Under the three-year Smart Gigabit Communities program, each of the participating cities is expected to develop two “gigabit applications” a year to address local problems or improve city services. Such applications include apps to help public officials estimate coastal storm surge in North Carolina, monitor urban air quality in Chicago, and optimize public transit in San Francisco. Successful projects are made available at no cost to all 25 participating cities in a “smart cities app store” managed by U.S. Ignite.
U.S. Ignite describes the five-month competition that is just beginning as a “reverse pitch hackathon” because local community leaders (instead of software developers) set the agenda for the kind of gigabit applications that are needed. Eight smart gigabit communities are participating in the hackathon, and the needs vary in each region. In San Diego, teams are being asked to develop gigabit applications in four areas: public safety; wireless healthcare; climate action (i.e. energy efficiency and sustainability); and city permitting and registration.
“Our focus as it relates to the smart cities conversation is around energy use and energy conservation,” said Jason Anderson of Cleantech San Diego, a membership trade organization focused on local cleantech industries and technologies. “It’s really been about whether we can work together to advance the goals of San Diego’s climate action plan.”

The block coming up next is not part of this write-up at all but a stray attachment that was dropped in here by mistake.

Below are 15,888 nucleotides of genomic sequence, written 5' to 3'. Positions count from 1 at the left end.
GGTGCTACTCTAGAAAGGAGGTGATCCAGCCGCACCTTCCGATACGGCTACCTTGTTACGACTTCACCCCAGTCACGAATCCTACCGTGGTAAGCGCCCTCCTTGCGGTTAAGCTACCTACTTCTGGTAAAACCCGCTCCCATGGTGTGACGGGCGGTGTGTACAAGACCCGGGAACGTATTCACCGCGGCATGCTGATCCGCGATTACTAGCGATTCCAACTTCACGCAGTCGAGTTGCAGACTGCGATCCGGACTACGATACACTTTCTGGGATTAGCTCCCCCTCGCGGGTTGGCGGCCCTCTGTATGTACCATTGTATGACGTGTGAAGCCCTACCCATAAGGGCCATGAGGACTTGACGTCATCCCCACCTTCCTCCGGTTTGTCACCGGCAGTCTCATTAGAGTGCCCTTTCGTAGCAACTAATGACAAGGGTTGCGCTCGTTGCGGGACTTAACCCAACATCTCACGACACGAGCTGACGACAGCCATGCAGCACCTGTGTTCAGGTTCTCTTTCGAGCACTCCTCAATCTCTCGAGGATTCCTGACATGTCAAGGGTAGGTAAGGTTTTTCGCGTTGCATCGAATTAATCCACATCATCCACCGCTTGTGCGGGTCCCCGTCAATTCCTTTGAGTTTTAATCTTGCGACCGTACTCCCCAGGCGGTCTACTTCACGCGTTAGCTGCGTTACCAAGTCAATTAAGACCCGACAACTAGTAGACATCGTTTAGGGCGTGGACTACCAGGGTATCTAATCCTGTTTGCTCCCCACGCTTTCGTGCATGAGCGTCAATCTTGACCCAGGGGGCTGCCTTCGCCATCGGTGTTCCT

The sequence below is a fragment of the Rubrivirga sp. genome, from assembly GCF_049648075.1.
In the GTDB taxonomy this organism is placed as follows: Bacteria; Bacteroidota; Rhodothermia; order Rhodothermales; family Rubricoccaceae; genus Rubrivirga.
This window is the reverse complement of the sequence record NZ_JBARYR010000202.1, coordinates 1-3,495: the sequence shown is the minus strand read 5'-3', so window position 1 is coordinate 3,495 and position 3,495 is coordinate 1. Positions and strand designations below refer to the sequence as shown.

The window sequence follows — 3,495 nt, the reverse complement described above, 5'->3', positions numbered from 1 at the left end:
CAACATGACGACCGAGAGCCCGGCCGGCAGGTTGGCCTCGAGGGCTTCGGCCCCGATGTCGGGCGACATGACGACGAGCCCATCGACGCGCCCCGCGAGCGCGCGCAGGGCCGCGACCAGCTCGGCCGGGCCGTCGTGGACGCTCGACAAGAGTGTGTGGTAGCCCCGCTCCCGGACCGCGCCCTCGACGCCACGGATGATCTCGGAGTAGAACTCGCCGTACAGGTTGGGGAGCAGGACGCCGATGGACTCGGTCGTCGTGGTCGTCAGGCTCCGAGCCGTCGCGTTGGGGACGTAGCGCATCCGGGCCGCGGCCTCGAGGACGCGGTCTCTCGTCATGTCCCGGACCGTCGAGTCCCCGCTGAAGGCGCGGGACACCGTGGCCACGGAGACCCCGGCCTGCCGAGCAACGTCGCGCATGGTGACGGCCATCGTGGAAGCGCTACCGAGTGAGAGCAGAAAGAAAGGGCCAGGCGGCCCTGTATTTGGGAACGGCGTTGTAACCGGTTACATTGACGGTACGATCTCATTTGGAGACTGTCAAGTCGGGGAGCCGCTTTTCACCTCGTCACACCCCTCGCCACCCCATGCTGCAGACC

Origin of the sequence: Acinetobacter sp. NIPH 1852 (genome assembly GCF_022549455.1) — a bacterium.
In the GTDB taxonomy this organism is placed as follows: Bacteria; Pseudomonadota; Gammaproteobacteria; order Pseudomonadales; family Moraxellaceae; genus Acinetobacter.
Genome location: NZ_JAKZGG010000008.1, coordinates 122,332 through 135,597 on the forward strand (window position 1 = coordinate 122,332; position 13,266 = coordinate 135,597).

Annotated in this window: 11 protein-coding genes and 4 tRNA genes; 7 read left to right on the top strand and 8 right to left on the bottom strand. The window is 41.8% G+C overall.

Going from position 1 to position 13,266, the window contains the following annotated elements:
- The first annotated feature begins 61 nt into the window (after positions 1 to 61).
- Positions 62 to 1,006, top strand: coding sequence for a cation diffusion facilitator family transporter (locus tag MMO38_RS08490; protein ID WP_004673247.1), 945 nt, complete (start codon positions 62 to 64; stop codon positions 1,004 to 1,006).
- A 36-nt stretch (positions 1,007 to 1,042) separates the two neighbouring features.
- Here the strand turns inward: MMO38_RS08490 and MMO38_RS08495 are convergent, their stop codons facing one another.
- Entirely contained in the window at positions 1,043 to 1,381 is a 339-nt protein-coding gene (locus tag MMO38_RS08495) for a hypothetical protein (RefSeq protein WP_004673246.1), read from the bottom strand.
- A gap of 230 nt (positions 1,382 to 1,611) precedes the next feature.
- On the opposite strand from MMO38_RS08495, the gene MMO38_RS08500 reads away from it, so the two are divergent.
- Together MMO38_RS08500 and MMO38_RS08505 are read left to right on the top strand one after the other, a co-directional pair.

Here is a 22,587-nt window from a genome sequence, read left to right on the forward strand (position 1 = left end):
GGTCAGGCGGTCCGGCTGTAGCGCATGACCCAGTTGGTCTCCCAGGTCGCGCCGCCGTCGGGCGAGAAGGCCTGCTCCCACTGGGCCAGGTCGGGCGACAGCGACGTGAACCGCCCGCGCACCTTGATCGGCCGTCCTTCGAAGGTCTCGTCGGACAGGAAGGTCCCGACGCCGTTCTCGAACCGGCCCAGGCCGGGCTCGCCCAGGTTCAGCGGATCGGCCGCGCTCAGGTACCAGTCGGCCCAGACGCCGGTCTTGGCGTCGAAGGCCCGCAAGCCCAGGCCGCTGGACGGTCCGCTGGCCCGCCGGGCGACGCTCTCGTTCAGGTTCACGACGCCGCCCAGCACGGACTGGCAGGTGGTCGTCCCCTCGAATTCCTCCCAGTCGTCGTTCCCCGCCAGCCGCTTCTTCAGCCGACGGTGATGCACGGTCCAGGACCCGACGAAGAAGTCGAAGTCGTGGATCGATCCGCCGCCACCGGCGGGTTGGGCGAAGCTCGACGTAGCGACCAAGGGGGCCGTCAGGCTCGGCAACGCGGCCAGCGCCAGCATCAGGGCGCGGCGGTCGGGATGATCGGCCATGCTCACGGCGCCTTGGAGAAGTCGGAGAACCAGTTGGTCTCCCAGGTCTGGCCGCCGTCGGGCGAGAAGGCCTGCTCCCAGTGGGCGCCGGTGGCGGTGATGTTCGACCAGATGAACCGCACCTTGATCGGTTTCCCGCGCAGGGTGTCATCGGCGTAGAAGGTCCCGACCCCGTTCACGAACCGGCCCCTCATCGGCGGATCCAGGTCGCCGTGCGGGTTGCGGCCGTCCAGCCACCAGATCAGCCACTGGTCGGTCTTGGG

“This is one of the few federal programs I’ve seen that is truly driving innovation,” said Darin Andersen, the founder and chairman of CyberTech, a membership group providing networking, resources, and programs focused on cybersecurity, Internet of Things, and related technologies. “What struck me about this opportunity with the NSF is that the government is getting involved at the grassroots level, and local government is key.
“No one raises a magic wand, and says, ‘OK, you’re a smart city,’ ” Andersen added. “If you ask, ‘How do you build a smart city?’ Well, you start with smart projects.”
Following the hackathon kickoff on Feb. 15, teams are expected to gather for weekly hackathon meetups to develop their applications as well as business plans. Entries will be judged at a “pitch night” on March 15, with judging based on the use of gigabit technology, marketing focus, presentation, and funding strategies. The winning team will be awarded a $10,000 top prize, and an expenses-paid trip to U.S. Ignite’s annual National Smart Cities Conference & Expo in Kansas City, MO, at the end of March.
The San Diego series will continue through June 15, coinciding with the close of San Diego Startup Week, with the opportunity to win additional prizes and an expenses-paid trip to the Smart City Expo World Congress in Barcelona, Spain, in mid-November.
To support the program, CyberTech’s Andersen said Cox Communications, the nation’s third-largest cable TV and Internet service provider, has agreed to provide about $250,000 over three years. Andersen estimates in-kind contributions and other types of corporate assistance could amount to as much as $250,000 in equivalent support.